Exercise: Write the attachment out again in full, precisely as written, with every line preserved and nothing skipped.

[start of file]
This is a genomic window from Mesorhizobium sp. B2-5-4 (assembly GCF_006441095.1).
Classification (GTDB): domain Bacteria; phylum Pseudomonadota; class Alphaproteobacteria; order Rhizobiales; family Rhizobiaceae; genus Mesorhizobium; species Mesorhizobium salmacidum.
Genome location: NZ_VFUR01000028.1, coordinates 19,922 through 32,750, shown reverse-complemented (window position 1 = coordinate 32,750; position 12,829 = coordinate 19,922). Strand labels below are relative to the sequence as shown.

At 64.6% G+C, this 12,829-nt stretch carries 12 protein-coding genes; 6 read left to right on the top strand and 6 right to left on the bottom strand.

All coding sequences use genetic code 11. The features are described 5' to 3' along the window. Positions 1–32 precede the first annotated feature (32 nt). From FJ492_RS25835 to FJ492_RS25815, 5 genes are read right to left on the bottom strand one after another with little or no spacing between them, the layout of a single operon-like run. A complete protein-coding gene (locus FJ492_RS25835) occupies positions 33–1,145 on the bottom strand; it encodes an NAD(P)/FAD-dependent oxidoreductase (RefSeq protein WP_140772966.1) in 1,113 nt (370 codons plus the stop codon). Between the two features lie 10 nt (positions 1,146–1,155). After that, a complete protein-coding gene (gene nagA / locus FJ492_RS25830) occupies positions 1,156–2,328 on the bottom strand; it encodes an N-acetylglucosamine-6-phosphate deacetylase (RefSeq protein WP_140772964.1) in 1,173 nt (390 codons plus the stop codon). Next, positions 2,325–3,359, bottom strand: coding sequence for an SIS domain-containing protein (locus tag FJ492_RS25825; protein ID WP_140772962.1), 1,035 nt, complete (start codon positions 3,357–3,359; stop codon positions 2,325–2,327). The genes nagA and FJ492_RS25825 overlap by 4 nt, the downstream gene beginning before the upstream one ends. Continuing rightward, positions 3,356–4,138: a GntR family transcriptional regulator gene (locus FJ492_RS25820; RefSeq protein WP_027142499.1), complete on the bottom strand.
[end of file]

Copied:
This is a genomic window from Mesorhizobium sp. B2-5-4 (assembly GCF_006441095.1).
Classification (GTDB): domain Bacteria; phylum Pseudomonadota; class Alphaproteobacteria; order Rhizobiales; family Rhizobiaceae; genus Mesorhizobium; species Mesorhizobium salmacidum.
Genome location: NZ_VFUR01000028.1, coordinates 19,922 through 32,750, shown reverse-complemented (window position 1 = coordinate 32,750; position 12,829 = coordinate 19,922). Strand labels below are relative to the sequence as shown.

At 64.6% G+C, this 12,829-nt stretch carries 12 protein-coding genes; 6 read left to right on the top strand and 6 right to left on the bottom strand.

All coding sequences use genetic code 11. The features are described 5' to 3' along the window. Positions 1–32 precede the first annotated feature (32 nt). From FJ492_RS25835 to FJ492_RS25815, 5 genes are read right to left on the bottom strand one after another with little or no spacing between them, the layout of a single operon-like run. A complete protein-coding gene (locus FJ492_RS25835) occupies positions 33–1,145 on the bottom strand; it encodes an NAD(P)/FAD-dependent oxidoreductase (RefSeq protein WP_140772966.1) in 1,113 nt (370 codons plus the stop codon). Between the two features lie 10 nt (positions 1,146–1,155). After that, a complete protein-coding gene (gene nagA / locus FJ492_RS25830) occupies positions 1,156–2,328 on the bottom strand; it encodes an N-acetylglucosamine-6-phosphate deacetylase (RefSeq protein WP_140772964.1) in 1,173 nt (390 codons plus the stop codon). Next, positions 2,325–3,359, bottom strand: coding sequence for an SIS domain-containing protein (locus tag FJ492_RS25825; protein ID WP_140772962.1), 1,035 nt, complete (start codon positions 3,357–3,359; stop codon positions 2,325–2,327). The genes nagA and FJ492_RS25825 overlap by 4 nt, the downstream gene beginning before the upstream one ends. Continuing rightward, positions 3,356–4,138: a GntR family transcriptional regulator gene (locus FJ492_RS25820; RefSeq protein WP_027142499.1), complete on the bottom strand.